The Courier News from Blytheville, Arkansas on December 15, 1953 · Page 8
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The Courier News from Blytheville, Arkansas · Page 8

Blytheville, Arkansas
Issue Date:
Tuesday, December 15, 1953
Page 8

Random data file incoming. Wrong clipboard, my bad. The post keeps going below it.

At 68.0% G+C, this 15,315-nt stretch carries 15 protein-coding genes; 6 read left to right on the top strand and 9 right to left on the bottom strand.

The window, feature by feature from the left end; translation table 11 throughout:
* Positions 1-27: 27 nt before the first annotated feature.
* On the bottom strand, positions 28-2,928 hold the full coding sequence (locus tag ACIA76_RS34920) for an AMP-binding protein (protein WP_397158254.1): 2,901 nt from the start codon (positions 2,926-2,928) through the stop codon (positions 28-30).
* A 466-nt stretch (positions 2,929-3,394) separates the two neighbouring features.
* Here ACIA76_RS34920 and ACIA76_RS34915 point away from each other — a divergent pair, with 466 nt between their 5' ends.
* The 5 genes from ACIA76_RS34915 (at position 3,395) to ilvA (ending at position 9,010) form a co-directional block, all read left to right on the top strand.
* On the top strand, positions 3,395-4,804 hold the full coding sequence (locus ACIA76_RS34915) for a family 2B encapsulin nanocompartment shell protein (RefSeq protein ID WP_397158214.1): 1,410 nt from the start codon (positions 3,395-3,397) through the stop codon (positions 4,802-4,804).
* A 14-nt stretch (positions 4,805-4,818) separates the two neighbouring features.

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FACE EIGHT BLTTHEVTLLB (ARK,)' COURIER NEWS TUESDAY, DECEMBER 15, 1953 THE BLYTHEVILLE COURIER NEWS THX COURIER MEWS CO. H. W, HAINES, Publisher HARRT A. HAINE8, Assistant Publisher A. A FBEDRICKSON. Editor FAUX D. HUMAN, Adrerllslng Mtniger " fait National AdYertlsiri* RepresenUtires: W»ll»c« Witmer Co, Now Vor*. Chicago, Deuott, , Memphll. ___ Entered M second clua m»tt« *t the pott- •tttc« it BlythCTille, Artaiuai, unaer tct of Con- (TMf, October ». 1817. _ Member of Tie Associated Prea SUBSCRIPTION RATES: By carrier in th« city at BiytneTffl« or »ny •uburbtn town whert carrier Krtic* I* m»to- Uined, 35c per week. By mill, within a radius of 60 miles, 15.00 per ye»r, »2.50 for six months, |1.25 lor three montlu; by mail outside 50 mile Jone, *12jO per year payable In advance. Meditations Moreover, when ye last, be nol, as the hypocrite* of a sad countenance: for they disflrure their faces, that they may appear unto men to fast. Verily I amy unto you, They hive their reward.— Matthew 6:16. * » » No man who continues to add something to the material, intellectual and moral well-being of the place in which he lives, is left 'long without proper reward.—Booker T. Washington Barbs The great crop of fall apples has brought cider Mason back again, but don't take it too hard. * * * It fan't safe to braf too much about being bright, that's when you get polished off. * * * Overwork is the main tiling that causes that rundown feeling, says a doctor, How about crossing the itreet against a red light? * * * W« getting so that it's easier to make your money Hnt than It It to make It last * * * Automobile! and people who constantly knock need working on. Ike's Atomic-Poo! Proposal : Puts Russians on the Spot President Eisenhower's ringing address to the United Nations may go down jn history as the boldest inititative taken for peace since Woodrow Wilson's day Through every line ran a deep and convincing concern for the well-being and safety of all humanity. The speech was sufficed with the glow of hope that men on this earth, despite all their hostilities and difficulties, may yet find the path of abiding peace. The president's proposals for the' peacetime application to atomic energy to humanitarian purpose were constructive and imaginative. They represented the highest order of statesmanship. Yet in his words could be found no appeasement of governments which live by violence. In a powerful single stroke, Mr. Eisenhower cut away stale formulas and punctuated fixed attitudes. He recognized that the world is on dead center in its thinking about peace must bet into motion once more. He could not have chosen a more heart-stirring specific plan than the creation of a new international agency —under UN auspicies—for the exploration and development of the humanitarians uses of atomic energy. With its promise in medicine, in agriculture, in the growth of power for industrial use, this program can have as much appeal to the backward outposts of civilization as to the advanced centers in Europe and America. As the President said, it is a program not dedicated to man's death, but "consecrated to his life." It exalts human betterment and rejects the despairing- course. In offering it, Mr. Eisenhower plainly •was thinking of all mankind as one. He made no distinction between the free and the Communist realms. He stressed, in fact, that we do not see Russia as an avowed enemy, that we stand always ready to sit down with Russian leaders to arrive at agreements which way let men live in security. "We want agreements, not wars," said the President. Indeed, he made clear that Russia's cooperation in his atomic proposals was essential to their success, for after the United States the Soviet is the biggest developer of the raw materials which would have to be contributed to an international agency for humanitarian use. By his plan Mr. Eisenhower sought to shatter the inertia that has long gripped existing programs for atomic control. He sought to get around the heavy Huspicions which The Russians have greeted all proposals for really effective inspection of atomic development. What he is now asking is in reality but a token step toward the peaceful application of this great force. But it is in the evident belief that such a step once taken, would impart a momentum that in time would encompass all available atomic energy. By this modest yet brilliantly daring suggestion, the President has focused the global spotlight upon the Soviet Union. A refusal to join in this simple experiment for humanity's benefit would put the final brand of an evil upon the fraudelent Communist cause. Mr. Eisenhower ascended to the heights of world leadership in this speech. Those who do not accord with its compelling humanity and its deep impulse toward peace may—if his plan should fail—have to bear one day the responsibility for plunging the world into desolation. Views of Others United We Stand With the British taking the position that we ought to accept the Russian invitation to a four- power conference, because it "might" lead to a peaceful settlement of some problems, and with the French obviously in the proposal that the Jndo-China war might be ended by negotiations, the United States is rapidly being maneuvered into the position of the one power that stands between the world and a peaceful solution of its problems. This, of course, is exactly what the Reds want. It is what they are working for, and Americans and Britishers who start condemning each other should remember that. Whatever we think of Russia's military plans, we know that the Kremlin would much rather gain Its ends by trickery than by force. It's cheaper. Therefore, the big Job is to keep arms locked with our allies. It is a question therefore if it is good policy to make it so clear to Russia that we sec through the plan. It Is a question whether it would not be better to appear to listen, and to make our friends see we were not shutting our eyes to facts and not shutting the door to all comprimise. It would seem that we could bind our allies to us by going along with them, at least to a willingness to talk. It Is possible that Russia would open more European eyes, if we called their bluff, and forced her to talk turkey. Most Americans agree that no good would come of a meeting with Malenkov. But no good will come of never meeting with him. The danger that a meeting will result In further dividing u« from our friends is not as great as the danger that a complete refusal to meet will result In that very thing,—Klngsport (Tenn.) Times, Escape Bait An East German magazine has taken out after Miss Marilyn Monroe who we •believe. Is employed as a movie star when she Isn't posing for magazine covers. The German Reds say Miss Monroe is an agent of Red Hunting Senator Joe McCarthy and is being employed to help Americans forget the tribulations of their hard, deprived sort of life In the United States. Of course, there is very little truth in the Red accusations against Miss Monroe. We have a few tribulations, but nothing like what the communists would like to have their slaves believe. But we admit there Is more truth in this bit of Red slander than in most Communist propaganda. Miss Monroe could make us forget a lot more tribulations than we really have.—Greenville (S. C.) Piedmont. Freedom Of The Mind The headlines are so full of fear for the survival of our culture due to the charges that sinister forces are working to destroy it, that a recent discussion of " American Education and the Transmission of "Truth" by the heads of five distinguished universities and seminaries comes as a fresh breeze to blow away these fears. Any significant betrayal of scientific exasti- tude and objectivity in American education is unthinkable, It was agreed. America is so committed to freedom of the mind in the search for truth and knows Its value so well that trends In other direction are unthinkable. There is no room here for doctrinaire straight-Jackets, whether of the left or right.—Sherman (Tex.) Democrat. Why Not Act on This Question Before It Happens? " WHAT (3000 Die? \VAB OF SO THEY SAY If he (Vishlnsky) does represent the people of his country (Russia); if he, In truth was seeking to express the peaceloving purposes of his country, God help the cause of peace.—Australian Sr. Percy Spender. * * * This planet Is too small for Christianity and Communism to live upon it together. One must surrender; one must be liquidated.—Father Cough- lln. + * * I Have neither any Intention nor desire to be a candidate lor anything else Until U. S. Senate. —Senator McCarthy on running for President. * * * Every night before I go lo sleep 1 murmer a little prayer of thanks that I'm not Sccretsry of Agriculture Ezra Tuft Benson. He really has problems, —Treasury Secretary Humphrey. Peter ft/son's Washington Column — Debate Rages over Fate of GFs Who 'Confessed' Via Red Torture WASHINGTON ~(NEA)— De-1 tercourse with the enemy shall | considered fair to the men wl ate gets hotter and hotter on what | suffer death or other punishmvit J made the supreme sacrifice in this Erskine Johnson IN HOLLYWOOD HOLLYWOOD —(NEA)— Exclusively Yours-. Gag writers won't like it, but Ray Bolger sees the handwriting, on the wall for TV shows in which the chief comic fires a barrage of jokes designed to double up Mr. and Mrs. Parlor Viewer, Some of the early TV clowns, who tried the machine - gun. joke technique, aren't around today and the survivors, says Ray, are learning to take it easy with belly- jabbers. "Some people thought my first 'Where's Raymond?' shows weren't funny enough," the limber- legged star says. "We tried to stay away from the kind of humor that knocks people off their seats. It was our hope that the humor would be generated from character and situation and reaction." Adds Ray; "The shows that push jokes down people's throats don't have the solidity that's necessary to remain in ihe American home. The audience laughs for the first few times at the facetious guy who comes on and belts out the jokes. ."Then on the fourth time, some- ; body in the living room says: Let's turn him off. Let's have a I quiet evening.' " i spreads on my love life,'* MGM is talking about eostarring Vic Damone and Tony Martin in a big musical. Abel Able Actor One of those husky football players in the pigskin sketch with Bob Hope on his last outing was Michael Abel, son of Walter Abel, ; who's out for an acting career Jfl like his dad's. ; White-bearded Michael Chefcov, of the famed Russian literary family is helping Marilyn Monroe understand Shakespeare and classic literature. It's pavt of Fox's blueprints to improve her acting. There was a week's hassle about it, but Zsa Zsa Gabor finally outtalked sisters Eva and Magda. Miss Double Z will get first billing, In equal-size letters, when the Gabor sisters open in a Las Vegas nitery. The latest separation of Ida Lupino and Howard Duff puts "Story of a Cop" behind the eight ball. They were set to co - star, , , . Dinah Shore's doctors are satisfied with her health graph, but have told her to cancel a- night-club date n New York set for mid-January, She'll soak up the sunshine at Palm Iprings instead. Everybody, That Is George Sanders growled to a pal: "I not only hale women—I hate everybody." do with the 36 American sol- lers, Marines and airmen who. while held as prisoners of war in North Korea, were tortured into giving the Com is a court-martial may direct. This section was probably in- Peter statements that the U.S. had used germ warfare. Each case Is now being considered on an individual basis by e service concerned. Most are in ft Air Force, but Army and Marine Corps have a few. The question for each man is whether he shall be allowed to remain In service, resign, be given a discharge other than honorable, or a more severe disciplinary sentence. From this it is apparent that no blanket sentence will be bunded tended to cover only traitorous communication across battle lines, or the giving" of information to enemy spies. But the language Is broad enough to apply also to munlsts f a \ s e j prisoners of war held by an en- down. The assumption is that if a I death sentence. man signed a false statement just ' to get better food for himself, he •would be treated differently than a man who broke only after he had undergone extreme torture. It was at first thought that there was no section of the 1D49 Uniform Code of Military Justice, covering all the armed services, that fit this situation. Judges Advocate now believe that two sections of the code might apply. Section 104 provides that any person Who aids or attempts to aid the enemy, gives intelligence to, or holds any direct or indirect in- emy. Section 105 of the Uniform Code covers specifically prisoners of war. It provides that anyone who, while a prisoner in the hands of an enemy during wartime, acts in a manner contrary to law or custom to secure favorable treatment for himself, or acts to the detriment of others held prisoner, Khali be punished as a court-martial shall direct. . If these two sections are applied, each of the 36 men who made the false statements that the U.S. had used germ warfare faces a court- martial. The punishment could be anything up to and including a [ test of loyalty, if the men who gave in just to get better treatment for themselves are let off lightly. In spite of this Spartan opinion held by servicemen, civilian opinion, as expressed in mail received by this writer from many parts of the country, runs strongly in favor of leniency, "I cannot understand why Communist tortures should be acknowledged as legal proceedings, or even paid any attention to as far as this question is concerned," writes Hugo C. Gollmer of New York. Cardinal Mindzenty, w hose A random questioning of a number of uniformed enlisted men, noncoms and officers in the Washington area indicates a majority would favor severe disciplinary A few friends of Joan Crawford are blaming Mercedes McCam- jridge for their behind - the -scenes men who battles on the set of "Johnny Guti tar." But take it from me, Joan lit the fuse that started the fireworks. Dick Powell has reason to groan about the big business being racked up by "The Captain's Paradise.' ' He once owned the story about the channel skipper with two wives, but couldn't convince any Hollywood studio that it could be turned into box-office gold. Jane Russell and a foreign beauty tangled at a La Cienega eatery In a discussion about religion and Jane stalked out in a big huff. Joe Mankiewicz 1 "The Barefoot caliber, finally could stand no more j Contessa' must have been inspired "by the Aly Kahn-Rita Hay worth headlines. Rossano Brazzi, who plays opposite Jean Peters in "We Believe in Love," draws the role that sounds as Khanish as Ava Gardner's part sounds Hayworth- ish. This opinion is more imong men who have sentences. prevalent served in Korea and in World War II than it is among noncombat servicemen. The combat veterans' reasoning is that many other prisoners of war who did not yield to torture, did not weaken and did not sign false statements on germ warfare use now lie dead In Korea. It won't be strength of character and mind were known to be of the highest torture and confessed to acts he did not commit," Mary D. Cuthbert, of SUrhter, South Carolina, reminds us. She then goes on to declare, "Surely these men should be discharged with honor and should be helped and encouraged to overcome any feeling of guilt so they can live happy, normal lives to make up for their lost years." "I know full well what three years of constant torture can do to a human body and soul," writes Peter. P. Pirnat, Thompson, O., a survivor of the Bataan death march. "After the Army discharged me as 100 per cent physically fit in 1945 ... I almost choked a very good friend of mine to death in 1946 scious of what I time, ... I am and was not at all con- had done at the still having horrible nightmares after eight years." the Doctor Says— I should like to he able to give a completely encouraging discussion of chronic undulant fever and its treatment as requested by Mrs. S. T., but unfortunately this disease is still far from conquered. Undulant fever, or brucellosis, is a germ disease. It is spread to human beings principally by drink- Ing milk from infected animals or by eating contaminated nieav. The animals particularly likely to be i involved are cattle, sheep, goats, and hogs. The most common form of the disease in human beings is caused by one of several varieties of germs belonging to the brucclla faintly, and giving rise to undulant fever, or brucellosis as it is sometimes called. Infections of this sort are practically worldwide, nnd health iuUhovities in many places are deeply concerned about it. There are two principal varieties of the human form of the disease. One is the acute attack in Which n chilly feeling, fever, loss of weight, headaches and pains in the muscles and sweating are common. Sometimes a rash on the Written for NEA Service By EDWIN P. JORDAN, M.D. more accurate tests than are now available- Many treatments are in use. The most promising are the BUlfa drugs and the antibiotics or combinations of these. The results of treatment, although improved, are not always entirely satisfactory so that prevention is highly important. For the individual the most important preventive measure i to drink only pasteurized milk. ace. He naturally led a club to Johnny Ray Is dedicating "love songs to Beverly Perkins, a Hollywood .secretary, and has introduced her to his mom and pop. Says Johnnie: "Without a doubt. I'll probably be married again one of these days If I meet Ihe right girl. But if I meet her, nobody's gonna know noihin'. I'll never again be the victim of seven - column if he had those four trumps. (East could afford to cover the nine of hearts with the queen, and would eventually win a trump trick with the seven or eight. Or East could even afford to play low trumps, and Smith would be unable to fi dummy and continued with a high ] ncsse often enough through him.) club in order to discard his losing | since one possibility (the single- diamond. And much to South's as- j ton king) was hopeless, South had tonishment. West ruffed the second club with the king of hearts. West then led another diamond, but South was able to ruff. Now [declarer had to find and capture the queen of hearts in order to win the rest of the tricks. After some thought, South led the ace of hearts from his hand. West clutched his cards closer to his vest and glowered auspiciously at declarer as he dropped the blank queen of hearts. He was still muttering to himself when South claimed the rest of ihe tricks and scored up the slam. • JAC06Y ON BRIDGE By OSWALD JACOB!' Written for NEA Service skin is present. The fever usually Roes up and down in a wave-lite manner and this is what piven the disease the name of "undu- Innt" fever. The other form Is a long-lasting variety. In this the symptoms may be few, mav be entirely absent part of the tune. or may resemble those of sonic other disease. . Diagnosis Is Difficult One of the most serious problems about undulant fcvor is the difficulty In making a Symptoms help when Luck Plays a In Any Bridge Game The bidding of today's hand was not "perfect." fortunately for North and South. North should have played the hand nt six clubs, for that would have been n safe contract if the clubs broke 3-3 or '4-2. Even n contract of six no- trump would have been better than six hearts, for that also would depend only on a normal break in clubs. When the hand was actually chronic, j played, however, South got himself Into a slam in hearts. Here he needed good luck in the heart suit, and his chance for this luck wasn't nearly as good as his chance to run the club suit without loss. In some hands it's better to be lucky than to he smrrt, nnd this diagnosis, j wns a Rood example, (or the clubs they tire I did nol brt-ak normnlly, nnd Rood chnractcrlslic. Finding the ccrmsl lurk In hcnrts was there for the In the blood is decisive t>\u, too taking—for the player who was often this falls, particularly in the smnrt enough to take it. chronic type of the dtwnso. There West opened the queen of dln- l» certainly need for better and momls, nnd South won with the to hope for the other possibility (the doubleton K-Q). It worked, and South made his slam. Shirley Booth, not accustomed lo the glamor treatment, pulled this on the set of "About Mrs. Leslie." Heady to make an entrance. Shirley was pounced upon by the facial - make - up woman, the hairdresser, the body make - up expert and the wardrobe woman all at the same time. Deadpanned the Oscar winner: "Where's the chiropractor?" Joan Fontaine's telling it that she didn't do the star role in "The Bigamist" just because her husband. Collier Young, was the producer. She has a big hunk of the picture and stands to make a tidyj sum if it's a bo* - office winner. In addition to being the most richly productive, America's economic system does a better Job of 'sharing the wealth' produced than any other system the world has ever tried.— Basset (Neb.) Leader. A doctor says that two apples a day are better than one. Maybe in this day of specialists it's necessary to keep two doctors away?—Kingsport (Tenn.) Times. Conservation; 'Why don't you turn on the t-v during our mid-day meal any more?" "I didn't like to hear 'em tell about washing diapers that's all."—Memphis Press-Scimitar. 75 Yean Age In Blytheville — Dan Warrington, star end, haft been elected captain and Bill Godwin, center and mainstay of the Chick line, has been elected co- . captain of the 1930 Chickasaw foot- " ball team, it was announced today. Of much interest is the announcement made today by Mr. and Mrs. W. O. Guerin of the engage- ($5 ment of their daughter, Mary Prances, to James Clinton Terry. The wedding will be solemnized sometime during the late winter. Mrs. W. D. Chamblin and MiH June Davis spent yesterday in Memphis. Everett True chased a man two blocks today, and it turned out he was one of those familiar pests who's taken off 10 pounds and tries to persuade all his acquaintances to go on the same diet. Movie Star Answer to Previous Puzzle ACROSS 3 Pome fruits 1 Movie actress, ^xist WEST' * 10653 »KQ » QJ 10732 + 4 NORTH * A74 ¥95 496 :*AKQJ83 EAST Soatk I ¥ 2* 4» 4N.T. 6¥ ¥873 »K84 A 109762 SOUTH (D) AKQ.IR ¥ A J 10 6 4 2 » A5 *5 East-West vul. Wesi North 2 + •!* 4¥ S¥ Pass Pass Pass Pass Pass Pass East Pass Pass Pass Pass Pass Opening lead—» Q West's suspicions were misplaced. South hadn't peeked. South had correctly decided that he couldn't make the slam unless West hud the blank queen of hearts at that point. West's ruif with the kin? of hearts was Inconceivable unless West had the singleton king or the doubleton kins-queen. If West started with only one heart, Enst would have Q-S-7-3. South knew that, he would surely have to lose a trump trick to East Betty 7 She is a star 13 Reiterate 1-1 Rounded 15 Swiss mount 16 Carried (coll.), 18 Meadow 19 Low ca.sle 5 Separate columns 6 Short jackets 7 Severest 8 Surrender 9 Railroad (ab.) ' 10 Lamprey fishermen " Sud'raTndian "Everlasting 20 Nasal sound in „ ( P° el -> . sleep 12 Approaches 21 Wander 17 Leaping 22 Plant part , -™phibian 24 Bushmen " U ay 25 Scottish alders;? Britf/H pa'hs 26 Brother of 2l D "''nct Part Jacob (Bib.) 29 Vacuum 28 Invent 30 Compass point 32 Distress signal 33 Cl.imp 34 Sesame 35Vim>garlike 38 Layer of stones (Scot.) 41 Sheaf 42 Tree fluid 44 Hardens 48 Major (music) 47 Fashions 49 Burmese wood sprite 50 Palm leaf 51 Roman magistrate 52 Fourth Arabian caliph 53 Withdraw 55 More punRcnt 57 Cubic meters 58 Pilots .DOWN 1 Chick-peas 2 Tell E O S 31 Separate 40Triter incidents 41 Smells 35 Talisman 43 Skin? of 36 Pharmaceut- animals ical 45 Mixes preparation 47 Simple 37 Mohammedan 48 Chair judge 54 Symbo.l for 39 Legislative iridium body 56 Musical note H) ,,